Home >> News

Tailoring an icon

Updated: 2021-11-22 08:16 ( China Daily )
Share - WeChat
A model presents a qipao creation by Mary Yu at the Hong Kong Convention and Exhibition Center in September.[Photo/Xinhua]

The Hong Kong cheongsam-making technique has been inscribed on the fifth national list of intangible cultural heritage, announced in June by the government, because of its "outstanding historical and cultural value", according to the Hong Kong Special Administrative Region government.

With many of the cheongsam craftspeople now in their twilight years, with less than 10 senior tailors left in Hong Kong, veterans and young designers are trying to figure out a way to pass on the legacy.

While Chun is still teaching cheongsam-making classes in schools, Leung, whose apprentices have either retired or left, can hardly resume the time-consuming task due to his age and health condition.

"The kids and grandchildren all want to learn while having little time and patience. A lot of people knocked on the door and said they are eager to learn, but were all declined," says Leung's daughter, Emba Leung.

To carry on the tradition, fashion designer Mary Yu, 41, who has been attending classes teaching knot button-making techniques, is trying to renew the design of cheongsam by taking cues from Chinese history and literature.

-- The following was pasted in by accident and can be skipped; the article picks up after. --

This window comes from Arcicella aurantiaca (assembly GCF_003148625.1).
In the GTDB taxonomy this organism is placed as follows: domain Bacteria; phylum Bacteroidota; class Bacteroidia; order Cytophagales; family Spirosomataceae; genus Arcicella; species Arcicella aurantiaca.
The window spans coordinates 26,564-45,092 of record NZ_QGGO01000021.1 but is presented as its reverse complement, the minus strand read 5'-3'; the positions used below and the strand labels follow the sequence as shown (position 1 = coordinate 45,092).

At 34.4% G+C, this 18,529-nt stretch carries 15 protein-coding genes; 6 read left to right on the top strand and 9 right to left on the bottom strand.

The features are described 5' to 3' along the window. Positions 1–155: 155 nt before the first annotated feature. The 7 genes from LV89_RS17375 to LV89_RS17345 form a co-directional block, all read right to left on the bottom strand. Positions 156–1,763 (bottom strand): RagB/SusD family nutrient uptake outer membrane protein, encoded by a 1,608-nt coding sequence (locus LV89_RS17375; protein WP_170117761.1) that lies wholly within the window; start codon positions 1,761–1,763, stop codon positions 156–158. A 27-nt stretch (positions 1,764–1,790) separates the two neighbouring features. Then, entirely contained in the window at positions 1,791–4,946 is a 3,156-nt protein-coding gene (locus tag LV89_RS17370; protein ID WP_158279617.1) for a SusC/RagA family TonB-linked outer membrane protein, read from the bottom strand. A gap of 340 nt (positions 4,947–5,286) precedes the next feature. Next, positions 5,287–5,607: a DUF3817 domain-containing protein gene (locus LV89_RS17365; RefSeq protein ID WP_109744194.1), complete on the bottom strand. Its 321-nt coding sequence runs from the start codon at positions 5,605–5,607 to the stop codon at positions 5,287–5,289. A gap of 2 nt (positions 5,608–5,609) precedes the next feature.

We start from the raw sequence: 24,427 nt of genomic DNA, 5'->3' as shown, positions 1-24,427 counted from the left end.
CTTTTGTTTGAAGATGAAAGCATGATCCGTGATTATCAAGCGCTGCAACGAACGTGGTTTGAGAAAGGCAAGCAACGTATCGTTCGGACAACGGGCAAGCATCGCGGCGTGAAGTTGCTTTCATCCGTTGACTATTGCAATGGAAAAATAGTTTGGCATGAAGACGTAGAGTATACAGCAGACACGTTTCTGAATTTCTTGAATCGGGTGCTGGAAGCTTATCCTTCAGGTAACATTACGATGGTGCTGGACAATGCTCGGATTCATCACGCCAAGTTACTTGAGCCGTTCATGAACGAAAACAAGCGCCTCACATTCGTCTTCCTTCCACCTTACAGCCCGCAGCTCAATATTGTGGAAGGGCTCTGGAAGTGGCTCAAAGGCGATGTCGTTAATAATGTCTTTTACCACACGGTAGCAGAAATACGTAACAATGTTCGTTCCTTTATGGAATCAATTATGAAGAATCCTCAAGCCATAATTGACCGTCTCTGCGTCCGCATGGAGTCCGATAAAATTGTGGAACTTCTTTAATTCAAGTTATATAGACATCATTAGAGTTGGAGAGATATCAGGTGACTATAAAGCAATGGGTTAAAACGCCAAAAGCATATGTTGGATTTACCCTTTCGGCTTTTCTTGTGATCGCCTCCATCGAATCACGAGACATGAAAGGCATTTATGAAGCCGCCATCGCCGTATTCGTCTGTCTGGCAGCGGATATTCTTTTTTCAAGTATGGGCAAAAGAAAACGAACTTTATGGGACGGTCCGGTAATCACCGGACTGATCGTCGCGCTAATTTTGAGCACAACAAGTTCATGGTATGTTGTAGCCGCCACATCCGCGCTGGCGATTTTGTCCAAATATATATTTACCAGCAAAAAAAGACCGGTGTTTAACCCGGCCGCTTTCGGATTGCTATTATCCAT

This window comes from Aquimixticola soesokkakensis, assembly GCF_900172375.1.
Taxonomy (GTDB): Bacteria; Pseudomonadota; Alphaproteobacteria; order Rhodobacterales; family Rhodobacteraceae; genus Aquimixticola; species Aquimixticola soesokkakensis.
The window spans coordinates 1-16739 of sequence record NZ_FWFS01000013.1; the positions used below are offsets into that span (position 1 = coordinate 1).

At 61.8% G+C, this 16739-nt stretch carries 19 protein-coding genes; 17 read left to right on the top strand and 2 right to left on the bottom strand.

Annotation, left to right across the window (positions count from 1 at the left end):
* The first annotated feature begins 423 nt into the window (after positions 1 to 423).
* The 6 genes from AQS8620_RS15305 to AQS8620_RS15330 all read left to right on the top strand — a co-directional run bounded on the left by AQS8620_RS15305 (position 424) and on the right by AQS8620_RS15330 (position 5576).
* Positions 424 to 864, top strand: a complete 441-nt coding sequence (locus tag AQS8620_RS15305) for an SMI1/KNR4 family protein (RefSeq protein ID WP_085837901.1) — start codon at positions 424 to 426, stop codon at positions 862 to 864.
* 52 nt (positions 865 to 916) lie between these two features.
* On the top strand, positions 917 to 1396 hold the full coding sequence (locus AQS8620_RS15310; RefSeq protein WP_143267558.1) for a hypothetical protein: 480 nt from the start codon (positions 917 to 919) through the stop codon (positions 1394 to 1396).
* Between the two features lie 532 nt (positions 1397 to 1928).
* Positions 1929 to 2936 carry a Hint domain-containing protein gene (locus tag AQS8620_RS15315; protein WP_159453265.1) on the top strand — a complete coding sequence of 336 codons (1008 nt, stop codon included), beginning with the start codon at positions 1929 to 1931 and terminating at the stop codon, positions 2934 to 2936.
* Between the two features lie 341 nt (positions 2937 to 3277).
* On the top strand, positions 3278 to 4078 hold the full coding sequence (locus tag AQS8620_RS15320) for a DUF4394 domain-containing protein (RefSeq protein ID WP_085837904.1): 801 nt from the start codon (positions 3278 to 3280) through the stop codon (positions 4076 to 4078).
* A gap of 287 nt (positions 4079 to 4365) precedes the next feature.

"I feel I should tap into Chinese culture and learn more about the past. People should have an in-depth understanding of their culture in order to move on," Yu says. "Fashion design requires a profound knowledge of one's culture before visualizing it.

"After a period of wearing Chanel all the time, there will be a day when one looks back to traditional Chinese culture, whose subtlety, luxury and elegance have been inherited for thousands of years.

"It is about finding the stuff that exists in your genes and suits you best."

Yu set up her own qipao brand in 2016 at Yue Hwa Chinese Products Emporium in Hong Kong's Kowloon district. Most of the clothes were made by tailors based in Shenzhen, Guangdong province, or Hangzhou, Zhejiang province, for their lower cost and more traditional work.

In the constantly evolving fashion industry, qipao is catching up with the times. Zippers, digital print patterns and new materials such as lace and denim have been introduced to a new generation. More daring ideas like 3D printed qipao have also become a reality.

"Culture should evolve to reflect our time, while holding on to some of the most basic elements, such as knot buttons, the mandarin collar and side slits," says Crystal Hu, president of the Royal Cheongsam Association in Hong Kong and a qipao enthusiast who owns over 200 such dresses in a variety of styles.

|<< Previous 1 2 3   
Hot words
Most Popular